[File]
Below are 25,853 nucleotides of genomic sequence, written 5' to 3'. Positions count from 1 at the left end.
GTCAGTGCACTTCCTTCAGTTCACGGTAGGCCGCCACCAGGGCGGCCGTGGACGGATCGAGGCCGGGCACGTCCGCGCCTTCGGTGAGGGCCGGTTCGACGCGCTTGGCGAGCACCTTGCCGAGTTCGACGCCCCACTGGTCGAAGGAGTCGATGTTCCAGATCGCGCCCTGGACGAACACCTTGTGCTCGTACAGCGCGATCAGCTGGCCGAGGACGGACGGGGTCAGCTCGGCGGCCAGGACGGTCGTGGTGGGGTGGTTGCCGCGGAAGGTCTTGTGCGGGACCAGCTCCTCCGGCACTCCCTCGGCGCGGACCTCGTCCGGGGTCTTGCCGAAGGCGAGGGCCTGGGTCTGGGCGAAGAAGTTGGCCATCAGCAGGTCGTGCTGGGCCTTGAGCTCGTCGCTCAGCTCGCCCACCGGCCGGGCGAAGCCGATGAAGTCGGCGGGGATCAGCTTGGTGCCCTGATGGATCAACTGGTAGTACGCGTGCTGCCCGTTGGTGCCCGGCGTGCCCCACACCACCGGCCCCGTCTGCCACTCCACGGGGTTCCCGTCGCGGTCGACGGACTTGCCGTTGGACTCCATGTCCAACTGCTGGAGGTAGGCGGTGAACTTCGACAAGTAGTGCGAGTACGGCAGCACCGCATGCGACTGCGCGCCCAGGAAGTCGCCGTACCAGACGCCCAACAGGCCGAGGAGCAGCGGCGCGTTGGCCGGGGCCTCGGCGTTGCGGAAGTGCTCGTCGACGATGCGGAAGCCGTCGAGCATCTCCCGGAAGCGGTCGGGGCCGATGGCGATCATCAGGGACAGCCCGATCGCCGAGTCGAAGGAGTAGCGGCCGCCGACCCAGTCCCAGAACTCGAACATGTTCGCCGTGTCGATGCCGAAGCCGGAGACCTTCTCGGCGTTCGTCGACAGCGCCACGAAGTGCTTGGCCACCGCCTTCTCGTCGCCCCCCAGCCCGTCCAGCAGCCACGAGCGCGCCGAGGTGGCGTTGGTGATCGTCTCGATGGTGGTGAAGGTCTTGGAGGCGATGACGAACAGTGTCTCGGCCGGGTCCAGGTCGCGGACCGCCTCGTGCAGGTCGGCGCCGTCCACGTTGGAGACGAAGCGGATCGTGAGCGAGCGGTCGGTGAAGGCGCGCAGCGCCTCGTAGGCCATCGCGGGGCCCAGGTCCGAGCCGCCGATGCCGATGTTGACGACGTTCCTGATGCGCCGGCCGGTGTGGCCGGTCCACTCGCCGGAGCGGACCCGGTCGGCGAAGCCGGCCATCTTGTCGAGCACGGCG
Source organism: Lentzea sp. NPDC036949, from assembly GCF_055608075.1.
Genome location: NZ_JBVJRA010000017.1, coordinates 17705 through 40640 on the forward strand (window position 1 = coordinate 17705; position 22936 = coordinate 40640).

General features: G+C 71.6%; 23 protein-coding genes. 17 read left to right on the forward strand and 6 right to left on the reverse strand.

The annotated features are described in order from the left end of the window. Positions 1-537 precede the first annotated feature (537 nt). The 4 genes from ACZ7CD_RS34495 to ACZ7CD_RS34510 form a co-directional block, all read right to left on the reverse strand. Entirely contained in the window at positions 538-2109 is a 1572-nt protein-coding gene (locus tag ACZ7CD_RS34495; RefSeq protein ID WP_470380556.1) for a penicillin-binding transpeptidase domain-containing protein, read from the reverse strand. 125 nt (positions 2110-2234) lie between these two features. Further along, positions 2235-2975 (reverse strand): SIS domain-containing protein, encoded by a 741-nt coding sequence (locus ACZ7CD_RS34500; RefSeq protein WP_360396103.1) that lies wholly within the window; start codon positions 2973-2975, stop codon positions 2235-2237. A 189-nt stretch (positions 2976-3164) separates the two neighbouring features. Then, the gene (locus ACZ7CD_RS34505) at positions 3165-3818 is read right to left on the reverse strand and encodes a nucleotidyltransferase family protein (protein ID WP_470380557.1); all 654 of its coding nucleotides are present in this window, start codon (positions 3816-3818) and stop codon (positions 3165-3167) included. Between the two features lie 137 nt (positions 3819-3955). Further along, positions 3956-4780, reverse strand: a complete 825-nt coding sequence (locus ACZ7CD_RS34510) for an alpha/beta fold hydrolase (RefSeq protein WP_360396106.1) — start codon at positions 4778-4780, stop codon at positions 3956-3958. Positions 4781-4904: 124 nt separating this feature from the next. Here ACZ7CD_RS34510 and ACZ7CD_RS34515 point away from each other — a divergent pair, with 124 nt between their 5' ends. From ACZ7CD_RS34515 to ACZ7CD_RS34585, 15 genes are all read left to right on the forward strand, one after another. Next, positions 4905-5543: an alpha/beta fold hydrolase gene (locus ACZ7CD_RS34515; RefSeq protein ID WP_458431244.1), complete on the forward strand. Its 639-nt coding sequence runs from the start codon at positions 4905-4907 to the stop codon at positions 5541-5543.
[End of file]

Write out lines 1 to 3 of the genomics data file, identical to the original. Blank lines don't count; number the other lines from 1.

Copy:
Below are 25,853 nucleotides of genomic sequence, written 5' to 3'. Positions count from 1 at the left end.
GTCAGTGCACTTCCTTCAGTTCACGGTAGGCCGCCACCAGGGCGGCCGTGGACGGATCGAGGCCGGGCACGTCCGCGCCTTCGGTGAGGGCCGGTTCGACGCGCTTGGCGAGCACCTTGCCGAGTTCGACGCCCCACTGGTCGAAGGAGTCGATGTTCCAGATCGCGCCCTGGACGAACACCTTGTGCTCGTACAGCGCGATCAGCTGGCCGAGGACGGACGGGGTCAGCTCGGCGGCCAGGACGGTCGTGGTGGGGTGGTTGCCGCGGAAGGTCTTGTGCGGGACCAGCTCCTCCGGCACTCCCTCGGCGCGGACCTCGTCCGGGGTCTTGCCGAAGGCGAGGGCCTGGGTCTGGGCGAAGAAGTTGGCCATCAGCAGGTCGTGCTGGGCCTTGAGCTCGTCGCTCAGCTCGCCCACCGGCCGGGCGAAGCCGATGAAGTCGGCGGGGATCAGCTTGGTGCCCTGATGGATCAACTGGTAGTACGCGTGCTGCCCGTTGGTGCCCGGCGTGCCCCACACCACCGGCCCCGTCTGCCACTCCACGGGGTTCCCGTCGCGGTCGACGGACTTGCCGTTGGACTCCATGTCCAACTGCTGGAGGTAGGCGGTGAACTTCGACAAGTAGTGCGAGTACGGCAGCACCGCATGCGACTGCGCGCCCAGGAAGTCGCCGTACCAGACGCCCAACAGGCCGAGGAGCAGCGGCGCGTTGGCCGGGGCCTCGGCGTTGCGGAAGTGCTCGTCGACGATGCGGAAGCCGTCGAGCATCTCCCGGAAGCGGTCGGGGCCGATGGCGATCATCAGGGACAGCCCGATCGCCGAGTCGAAGGAGTAGCGGCCGCCGACCCAGTCCCAGAACTCGAACATGTTCGCCGTGTCGATGCCGAAGCCGGAGACCTTCTCGGCGTTCGTCGACAGCGCCACGAAGTGCTTGGCCACCGCCTTCTCGTCGCCCCCCAGCCCGTCCAGCAGCCACGAGCGCGCCGAGGTGGCGTTGGTGATCGTCTCGATGGTGGTGAAGGTCTTGGAGGCGATGACGAACAGTGTCTCGGCCGGGTCCAGGTCGCGGACCGCCTCGTGCAGGTCGGCGCCGTCCACGTTGGAGACGAAGCGGATCGTGAGCGAGCGGTCGGTGAAGGCGCGCAGCGCCTCGTAGGCCATCGCGGGGCCCAGGTCCGAGCCGCCGATGCCGATGTTGACGACGTTCCTGATGCGCCGGCCGGTGTGGCCGGTCCACTCGCCGGAGCGGACCCGGTCGGCGAAGCCGGCCATCTTGTCGAGCACGGCG
Source organism: Lentzea sp. NPDC036949, from assembly GCF_055608075.1.